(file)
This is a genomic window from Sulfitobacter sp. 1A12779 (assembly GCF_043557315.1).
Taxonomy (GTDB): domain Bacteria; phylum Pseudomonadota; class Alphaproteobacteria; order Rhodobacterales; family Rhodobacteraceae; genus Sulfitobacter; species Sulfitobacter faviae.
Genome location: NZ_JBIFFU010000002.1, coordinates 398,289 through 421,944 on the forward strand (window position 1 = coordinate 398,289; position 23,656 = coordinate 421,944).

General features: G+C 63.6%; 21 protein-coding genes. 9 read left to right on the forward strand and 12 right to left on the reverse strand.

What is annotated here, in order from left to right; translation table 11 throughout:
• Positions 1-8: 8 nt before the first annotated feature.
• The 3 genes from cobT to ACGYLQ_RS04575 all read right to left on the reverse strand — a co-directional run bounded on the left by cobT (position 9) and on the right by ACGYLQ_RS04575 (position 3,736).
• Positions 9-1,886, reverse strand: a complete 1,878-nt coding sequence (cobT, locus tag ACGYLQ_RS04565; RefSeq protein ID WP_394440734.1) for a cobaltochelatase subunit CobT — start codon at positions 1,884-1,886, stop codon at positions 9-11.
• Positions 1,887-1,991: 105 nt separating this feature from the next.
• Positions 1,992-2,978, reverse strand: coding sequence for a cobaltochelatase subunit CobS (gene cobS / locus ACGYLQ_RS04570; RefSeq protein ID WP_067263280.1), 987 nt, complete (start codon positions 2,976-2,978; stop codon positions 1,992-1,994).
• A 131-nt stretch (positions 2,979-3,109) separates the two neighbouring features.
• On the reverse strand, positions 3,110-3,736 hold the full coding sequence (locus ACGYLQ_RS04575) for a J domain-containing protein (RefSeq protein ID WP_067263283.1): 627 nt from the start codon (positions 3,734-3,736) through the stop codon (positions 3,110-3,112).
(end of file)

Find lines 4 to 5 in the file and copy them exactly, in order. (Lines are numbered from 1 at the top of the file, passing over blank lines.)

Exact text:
General features: G+C 63.6%; 21 protein-coding genes. 9 read left to right on the forward strand and 12 right to left on the reverse strand.

What is annotated here, in order from left to right; translation table 11 throughout: